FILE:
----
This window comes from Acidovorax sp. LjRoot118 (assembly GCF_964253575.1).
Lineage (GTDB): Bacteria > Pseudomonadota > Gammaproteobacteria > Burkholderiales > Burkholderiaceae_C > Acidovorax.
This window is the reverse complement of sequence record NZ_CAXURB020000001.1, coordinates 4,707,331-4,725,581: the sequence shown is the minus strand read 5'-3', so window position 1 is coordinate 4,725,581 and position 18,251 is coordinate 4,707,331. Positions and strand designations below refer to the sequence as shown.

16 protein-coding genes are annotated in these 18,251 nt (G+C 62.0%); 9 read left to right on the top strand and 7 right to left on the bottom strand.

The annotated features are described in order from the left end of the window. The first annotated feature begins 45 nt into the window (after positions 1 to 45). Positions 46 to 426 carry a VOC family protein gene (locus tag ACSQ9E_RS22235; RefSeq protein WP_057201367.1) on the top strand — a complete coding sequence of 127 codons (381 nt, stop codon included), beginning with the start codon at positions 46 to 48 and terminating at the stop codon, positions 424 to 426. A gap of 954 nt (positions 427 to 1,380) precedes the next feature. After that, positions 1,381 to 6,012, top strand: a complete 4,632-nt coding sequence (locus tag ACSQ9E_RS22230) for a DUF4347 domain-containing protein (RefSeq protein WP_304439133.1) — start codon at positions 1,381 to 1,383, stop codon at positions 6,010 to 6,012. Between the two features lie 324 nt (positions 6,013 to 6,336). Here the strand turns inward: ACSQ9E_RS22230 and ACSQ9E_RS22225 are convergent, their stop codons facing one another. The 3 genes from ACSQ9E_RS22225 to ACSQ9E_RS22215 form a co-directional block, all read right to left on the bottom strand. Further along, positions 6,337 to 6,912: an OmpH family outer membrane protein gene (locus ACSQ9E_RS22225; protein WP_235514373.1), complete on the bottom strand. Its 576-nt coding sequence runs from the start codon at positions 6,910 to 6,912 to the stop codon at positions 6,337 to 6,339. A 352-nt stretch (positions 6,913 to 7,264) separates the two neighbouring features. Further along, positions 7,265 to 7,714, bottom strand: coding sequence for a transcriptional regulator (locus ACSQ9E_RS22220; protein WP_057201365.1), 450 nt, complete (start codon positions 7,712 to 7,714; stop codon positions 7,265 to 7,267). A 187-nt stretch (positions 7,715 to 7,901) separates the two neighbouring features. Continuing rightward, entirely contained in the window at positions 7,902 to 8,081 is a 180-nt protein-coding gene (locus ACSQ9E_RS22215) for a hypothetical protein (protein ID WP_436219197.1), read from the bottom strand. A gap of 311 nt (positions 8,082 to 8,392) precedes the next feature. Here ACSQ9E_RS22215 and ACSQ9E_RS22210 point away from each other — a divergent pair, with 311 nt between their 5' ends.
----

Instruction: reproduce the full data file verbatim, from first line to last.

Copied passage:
This window comes from Acidovorax sp. LjRoot118 (assembly GCF_964253575.1).
Lineage (GTDB): Bacteria > Pseudomonadota > Gammaproteobacteria > Burkholderiales > Burkholderiaceae_C > Acidovorax.
This window is the reverse complement of sequence record NZ_CAXURB020000001.1, coordinates 4,707,331-4,725,581: the sequence shown is the minus strand read 5'-3', so window position 1 is coordinate 4,725,581 and position 18,251 is coordinate 4,707,331. Positions and strand designations below refer to the sequence as shown.

16 protein-coding genes are annotated in these 18,251 nt (G+C 62.0%); 9 read left to right on the top strand and 7 right to left on the bottom strand.

The annotated features are described in order from the left end of the window. The first annotated feature begins 45 nt into the window (after positions 1 to 45). Positions 46 to 426 carry a VOC family protein gene (locus tag ACSQ9E_RS22235; RefSeq protein WP_057201367.1) on the top strand — a complete coding sequence of 127 codons (381 nt, stop codon included), beginning with the start codon at positions 46 to 48 and terminating at the stop codon, positions 424 to 426. A gap of 954 nt (positions 427 to 1,380) precedes the next feature. After that, positions 1,381 to 6,012, top strand: a complete 4,632-nt coding sequence (locus tag ACSQ9E_RS22230) for a DUF4347 domain-containing protein (RefSeq protein WP_304439133.1) — start codon at positions 1,381 to 1,383, stop codon at positions 6,010 to 6,012. Between the two features lie 324 nt (positions 6,013 to 6,336). Here the strand turns inward: ACSQ9E_RS22230 and ACSQ9E_RS22225 are convergent, their stop codons facing one another. The 3 genes from ACSQ9E_RS22225 to ACSQ9E_RS22215 form a co-directional block, all read right to left on the bottom strand. Further along, positions 6,337 to 6,912: an OmpH family outer membrane protein gene (locus ACSQ9E_RS22225; protein WP_235514373.1), complete on the bottom strand. Its 576-nt coding sequence runs from the start codon at positions 6,910 to 6,912 to the stop codon at positions 6,337 to 6,339. A 352-nt stretch (positions 6,913 to 7,264) separates the two neighbouring features. Further along, positions 7,265 to 7,714, bottom strand: coding sequence for a transcriptional regulator (locus ACSQ9E_RS22220; protein WP_057201365.1), 450 nt, complete (start codon positions 7,712 to 7,714; stop codon positions 7,265 to 7,267). A 187-nt stretch (positions 7,715 to 7,901) separates the two neighbouring features. Continuing rightward, entirely contained in the window at positions 7,902 to 8,081 is a 180-nt protein-coding gene (locus ACSQ9E_RS22215) for a hypothetical protein (protein ID WP_436219197.1), read from the bottom strand. A gap of 311 nt (positions 8,082 to 8,392) precedes the next feature. Here ACSQ9E_RS22215 and ACSQ9E_RS22210 point away from each other — a divergent pair, with 311 nt between their 5' ends.